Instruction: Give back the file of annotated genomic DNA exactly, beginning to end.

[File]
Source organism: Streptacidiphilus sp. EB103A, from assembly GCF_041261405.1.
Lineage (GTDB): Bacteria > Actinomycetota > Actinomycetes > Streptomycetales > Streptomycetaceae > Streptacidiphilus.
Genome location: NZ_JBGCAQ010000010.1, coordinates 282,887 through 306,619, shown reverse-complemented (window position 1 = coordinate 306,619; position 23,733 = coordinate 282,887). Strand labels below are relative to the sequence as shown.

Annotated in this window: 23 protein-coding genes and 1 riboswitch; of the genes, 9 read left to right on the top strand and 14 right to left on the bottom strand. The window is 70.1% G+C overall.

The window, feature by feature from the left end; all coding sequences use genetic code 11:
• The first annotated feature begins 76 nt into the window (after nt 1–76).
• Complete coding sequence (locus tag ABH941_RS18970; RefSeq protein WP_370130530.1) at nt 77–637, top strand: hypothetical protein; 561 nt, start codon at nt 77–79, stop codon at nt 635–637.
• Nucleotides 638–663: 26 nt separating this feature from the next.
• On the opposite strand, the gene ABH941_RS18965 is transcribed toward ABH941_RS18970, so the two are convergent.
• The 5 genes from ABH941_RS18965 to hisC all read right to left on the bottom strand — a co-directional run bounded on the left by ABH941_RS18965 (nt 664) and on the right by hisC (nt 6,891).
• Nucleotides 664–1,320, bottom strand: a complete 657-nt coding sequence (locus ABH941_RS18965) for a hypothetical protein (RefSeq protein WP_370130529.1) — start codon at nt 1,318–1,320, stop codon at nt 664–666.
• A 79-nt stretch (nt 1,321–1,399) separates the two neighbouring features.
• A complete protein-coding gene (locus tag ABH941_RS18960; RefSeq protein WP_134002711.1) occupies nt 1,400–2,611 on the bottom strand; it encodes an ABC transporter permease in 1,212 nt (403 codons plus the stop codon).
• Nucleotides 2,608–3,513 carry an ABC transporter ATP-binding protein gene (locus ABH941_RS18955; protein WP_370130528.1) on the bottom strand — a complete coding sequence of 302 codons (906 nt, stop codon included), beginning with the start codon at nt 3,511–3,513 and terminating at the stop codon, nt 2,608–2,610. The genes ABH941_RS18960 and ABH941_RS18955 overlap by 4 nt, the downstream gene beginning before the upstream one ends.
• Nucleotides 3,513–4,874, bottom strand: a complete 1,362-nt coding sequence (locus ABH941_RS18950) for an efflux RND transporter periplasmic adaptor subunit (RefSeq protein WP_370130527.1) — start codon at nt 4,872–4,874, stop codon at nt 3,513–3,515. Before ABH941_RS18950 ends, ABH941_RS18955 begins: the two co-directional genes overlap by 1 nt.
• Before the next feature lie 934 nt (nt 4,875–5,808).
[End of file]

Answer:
Source organism: Streptacidiphilus sp. EB103A, from assembly GCF_041261405.1.
Lineage (GTDB): Bacteria > Actinomycetota > Actinomycetes > Streptomycetales > Streptomycetaceae > Streptacidiphilus.
Genome location: NZ_JBGCAQ010000010.1, coordinates 282,887 through 306,619, shown reverse-complemented (window position 1 = coordinate 306,619; position 23,733 = coordinate 282,887). Strand labels below are relative to the sequence as shown.

Annotated in this window: 23 protein-coding genes and 1 riboswitch; of the genes, 9 read left to right on the top strand and 14 right to left on the bottom strand. The window is 70.1% G+C overall.

The window, feature by feature from the left end; all coding sequences use genetic code 11:
• The first annotated feature begins 76 nt into the window (after nt 1–76).
• Complete coding sequence (locus tag ABH941_RS18970; RefSeq protein WP_370130530.1) at nt 77–637, top strand: hypothetical protein; 561 nt, start codon at nt 77–79, stop codon at nt 635–637.
• Nucleotides 638–663: 26 nt separating this feature from the next.
• On the opposite strand, the gene ABH941_RS18965 is transcribed toward ABH941_RS18970, so the two are convergent.
• The 5 genes from ABH941_RS18965 to hisC all read right to left on the bottom strand — a co-directional run bounded on the left by ABH941_RS18965 (nt 664) and on the right by hisC (nt 6,891).
• Nucleotides 664–1,320, bottom strand: a complete 657-nt coding sequence (locus ABH941_RS18965) for a hypothetical protein (RefSeq protein WP_370130529.1) — start codon at nt 1,318–1,320, stop codon at nt 664–666.
• A 79-nt stretch (nt 1,321–1,399) separates the two neighbouring features.
• A complete protein-coding gene (locus tag ABH941_RS18960; RefSeq protein WP_134002711.1) occupies nt 1,400–2,611 on the bottom strand; it encodes an ABC transporter permease in 1,212 nt (403 codons plus the stop codon).
• Nucleotides 2,608–3,513 carry an ABC transporter ATP-binding protein gene (locus ABH941_RS18955; protein WP_370130528.1) on the bottom strand — a complete coding sequence of 302 codons (906 nt, stop codon included), beginning with the start codon at nt 3,511–3,513 and terminating at the stop codon, nt 2,608–2,610. The genes ABH941_RS18960 and ABH941_RS18955 overlap by 4 nt, the downstream gene beginning before the upstream one ends.
• Nucleotides 3,513–4,874, bottom strand: a complete 1,362-nt coding sequence (locus ABH941_RS18950) for an efflux RND transporter periplasmic adaptor subunit (RefSeq protein WP_370130527.1) — start codon at nt 4,872–4,874, stop codon at nt 3,513–3,515. Before ABH941_RS18950 ends, ABH941_RS18955 begins: the two co-directional genes overlap by 1 nt.
• Before the next feature lie 934 nt (nt 4,875–5,808).